By:  Magda Elkadi Saleh

I pray that I never forget the final years of my father’s life and the honor that Allah SWT bestowed upon me by allowing me to serve him.  My father, rahmatullahi alayhi, was a strong man physically, emotionally and spiritually.  He lived his life serving his family, his community, humanity, and, above all, Allah SWT.  He was a deep thinker; he was an eloquent and forceful speaker; and he was a doer.  The last years of his life, Allah SWT tested him with an illness that took away his ability to speak coherently and took away his ability to stand or walk on his own.  He and my mother moved to Tampa, so that my sisters and I and our sons could assist her with his care.  That is what we thought.  I realized later that they had moved to Tampa so that we could honor them, as we are commanded so often to do in the Quran and Hadeeth, by serving them.

I pray that I never forget the first time I helped my father make wuduu, and the blessings that I felt, literally, flowing over me.  I pushed him in his wheelchair up to the sink and helped him stand and then lean his arms on either side of the sink, so that he would not fall.  I gently removed his watch, unlatching the back and pulling it forward off his left hand.  I then gently removed his glasses, raising them carefully over his ears and then forward.  I turned on the faucet and began to fill my hand with water to pour over his right hand.  It was my first time, and I had not realized that the water was too cold; he let me know with a look and by pulling his hand back.  I learned.  I learned to warm the water first.

I allowed the water to warm and continued, first his right hand, then his left.  As I continued, gently washing his face, then taking the water up, down and over each arm, I experienced something I had never experienced before.  As I was assisting him with this ever-so-basic ritual that he had become unable to perform, I felt as if there was someone above me literally pouring a bowl of cool blessings over me.  In that moment, I knew the true meaning of “honor your parents.”  In that moment, I understood that Allah SWT was honoring me by allowing me to serve my father.

This act of service, and so many others, would be repeated many times over the next few years, and every time it was repeated, I felt an immense sense of love towards my father and a very deep and sincere gratitude towards Allah SWT.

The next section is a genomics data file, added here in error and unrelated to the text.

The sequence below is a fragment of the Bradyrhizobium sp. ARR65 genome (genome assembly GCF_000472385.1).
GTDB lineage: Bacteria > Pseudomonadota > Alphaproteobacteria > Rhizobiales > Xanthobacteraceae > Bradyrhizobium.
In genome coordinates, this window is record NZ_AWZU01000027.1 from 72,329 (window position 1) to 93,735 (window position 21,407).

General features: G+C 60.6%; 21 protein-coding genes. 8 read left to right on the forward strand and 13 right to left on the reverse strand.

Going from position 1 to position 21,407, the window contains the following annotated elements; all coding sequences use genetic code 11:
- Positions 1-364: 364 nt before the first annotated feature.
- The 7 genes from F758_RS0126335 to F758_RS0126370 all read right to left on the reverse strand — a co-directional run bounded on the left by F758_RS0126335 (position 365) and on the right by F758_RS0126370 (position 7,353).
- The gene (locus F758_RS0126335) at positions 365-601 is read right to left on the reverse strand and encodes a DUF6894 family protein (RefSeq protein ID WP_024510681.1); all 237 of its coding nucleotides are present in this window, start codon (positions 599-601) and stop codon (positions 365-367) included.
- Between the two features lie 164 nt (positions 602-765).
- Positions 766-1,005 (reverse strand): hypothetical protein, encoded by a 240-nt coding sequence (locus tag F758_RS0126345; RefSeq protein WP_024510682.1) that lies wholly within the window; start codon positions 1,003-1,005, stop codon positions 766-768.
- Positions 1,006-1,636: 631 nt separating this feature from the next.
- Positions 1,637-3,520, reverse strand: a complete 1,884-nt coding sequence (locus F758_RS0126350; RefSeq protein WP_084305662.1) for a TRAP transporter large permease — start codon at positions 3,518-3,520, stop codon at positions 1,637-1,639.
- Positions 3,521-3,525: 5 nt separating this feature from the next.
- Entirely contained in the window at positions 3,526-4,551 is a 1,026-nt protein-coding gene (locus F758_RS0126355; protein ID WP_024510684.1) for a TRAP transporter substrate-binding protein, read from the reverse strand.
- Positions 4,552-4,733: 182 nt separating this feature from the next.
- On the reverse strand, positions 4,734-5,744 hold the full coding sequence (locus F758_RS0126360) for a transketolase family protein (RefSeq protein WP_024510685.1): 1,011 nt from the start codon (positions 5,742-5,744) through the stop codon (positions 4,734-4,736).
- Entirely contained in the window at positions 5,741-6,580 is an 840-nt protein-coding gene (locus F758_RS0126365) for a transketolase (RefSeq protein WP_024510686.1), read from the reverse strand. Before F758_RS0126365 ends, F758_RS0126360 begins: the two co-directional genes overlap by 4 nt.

As we age, our loved ones are also aging.  As we age, many of our loved ones are faced with incapacitating illnesses.  We should not fear serving them, nor should we feel that serving them is a burden.  Allah SWT is honoring us by allowing us to serve them when they need this service the most.  We should feel this honor, and we should make sure that our loved ones know that we feel honored to be serving them; serving them with love, with humility, with compassion, and with gratitude.  Gratitude to them for everything they taught us and did for us over the years, and gratitude to Allah SWT for allowing us to earn their ridha.

Subhan’Allah, we never know when the last day for any one of our loved ones will come.  We should not delay our service to them; we should not think that “there is time”.  If there is, then that gives us that many more opportunities to earn their ridha and to earn Allah’s blessings.  If there is not, then we have been given a wondrous opportunity that many others may not have been given; we should grab onto that opportunity, and we should be eternally grateful.

May Allah SWT grant our loved ones, those who are well and those who are not, those who are with us and those who have passed on, His greatest mercy, and may He honor us by allowing us to serve them, as they deserve to be served.